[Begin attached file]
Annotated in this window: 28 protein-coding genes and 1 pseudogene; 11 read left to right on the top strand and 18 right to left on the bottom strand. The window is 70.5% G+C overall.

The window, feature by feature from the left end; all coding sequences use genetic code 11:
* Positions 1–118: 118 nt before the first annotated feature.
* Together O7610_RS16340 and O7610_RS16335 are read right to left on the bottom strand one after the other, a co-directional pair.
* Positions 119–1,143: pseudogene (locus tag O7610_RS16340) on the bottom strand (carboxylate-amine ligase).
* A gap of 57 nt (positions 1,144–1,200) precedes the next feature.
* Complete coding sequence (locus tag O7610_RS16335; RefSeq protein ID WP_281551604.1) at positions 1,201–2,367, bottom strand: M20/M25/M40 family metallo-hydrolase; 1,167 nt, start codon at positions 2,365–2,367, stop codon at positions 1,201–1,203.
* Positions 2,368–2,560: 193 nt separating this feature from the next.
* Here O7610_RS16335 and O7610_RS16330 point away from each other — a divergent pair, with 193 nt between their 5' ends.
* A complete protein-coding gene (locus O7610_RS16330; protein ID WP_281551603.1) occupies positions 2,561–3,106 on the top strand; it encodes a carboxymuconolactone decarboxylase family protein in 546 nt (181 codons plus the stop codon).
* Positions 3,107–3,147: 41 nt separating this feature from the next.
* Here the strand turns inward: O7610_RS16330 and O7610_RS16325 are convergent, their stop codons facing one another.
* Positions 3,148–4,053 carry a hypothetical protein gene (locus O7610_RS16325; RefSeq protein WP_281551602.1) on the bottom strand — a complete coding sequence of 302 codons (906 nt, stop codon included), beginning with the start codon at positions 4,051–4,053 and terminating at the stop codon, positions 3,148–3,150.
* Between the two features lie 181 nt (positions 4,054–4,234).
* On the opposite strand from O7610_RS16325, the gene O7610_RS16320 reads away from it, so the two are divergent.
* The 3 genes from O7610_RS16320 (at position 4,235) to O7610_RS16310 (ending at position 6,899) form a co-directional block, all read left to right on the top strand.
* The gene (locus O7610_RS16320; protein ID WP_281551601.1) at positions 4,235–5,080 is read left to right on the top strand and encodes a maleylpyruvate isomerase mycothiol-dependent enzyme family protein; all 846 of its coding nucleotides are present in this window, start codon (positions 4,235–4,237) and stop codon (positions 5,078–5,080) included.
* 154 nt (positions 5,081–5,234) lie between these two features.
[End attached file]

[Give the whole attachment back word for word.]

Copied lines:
Annotated in this window: 28 protein-coding genes and 1 pseudogene; 11 read left to right on the top strand and 18 right to left on the bottom strand. The window is 70.5% G+C overall.

The window, feature by feature from the left end; all coding sequences use genetic code 11:
* Positions 1–118: 118 nt before the first annotated feature.
* Together O7610_RS16340 and O7610_RS16335 are read right to left on the bottom strand one after the other, a co-directional pair.
* Positions 119–1,143: pseudogene (locus tag O7610_RS16340) on the bottom strand (carboxylate-amine ligase).
* A gap of 57 nt (positions 1,144–1,200) precedes the next feature.
* Complete coding sequence (locus tag O7610_RS16335; RefSeq protein ID WP_281551604.1) at positions 1,201–2,367, bottom strand: M20/M25/M40 family metallo-hydrolase; 1,167 nt, start codon at positions 2,365–2,367, stop codon at positions 1,201–1,203.
* Positions 2,368–2,560: 193 nt separating this feature from the next.
* Here O7610_RS16335 and O7610_RS16330 point away from each other — a divergent pair, with 193 nt between their 5' ends.
* A complete protein-coding gene (locus O7610_RS16330; protein ID WP_281551603.1) occupies positions 2,561–3,106 on the top strand; it encodes a carboxymuconolactone decarboxylase family protein in 546 nt (181 codons plus the stop codon).
* Positions 3,107–3,147: 41 nt separating this feature from the next.
* Here the strand turns inward: O7610_RS16330 and O7610_RS16325 are convergent, their stop codons facing one another.
* Positions 3,148–4,053 carry a hypothetical protein gene (locus O7610_RS16325; RefSeq protein WP_281551602.1) on the bottom strand — a complete coding sequence of 302 codons (906 nt, stop codon included), beginning with the start codon at positions 4,051–4,053 and terminating at the stop codon, positions 3,148–3,150.
* Between the two features lie 181 nt (positions 4,054–4,234).
* On the opposite strand from O7610_RS16325, the gene O7610_RS16320 reads away from it, so the two are divergent.
* The 3 genes from O7610_RS16320 (at position 4,235) to O7610_RS16310 (ending at position 6,899) form a co-directional block, all read left to right on the top strand.
* The gene (locus O7610_RS16320; protein ID WP_281551601.1) at positions 4,235–5,080 is read left to right on the top strand and encodes a maleylpyruvate isomerase mycothiol-dependent enzyme family protein; all 846 of its coding nucleotides are present in this window, start codon (positions 4,235–4,237) and stop codon (positions 5,078–5,080) included.
* 154 nt (positions 5,081–5,234) lie between these two features.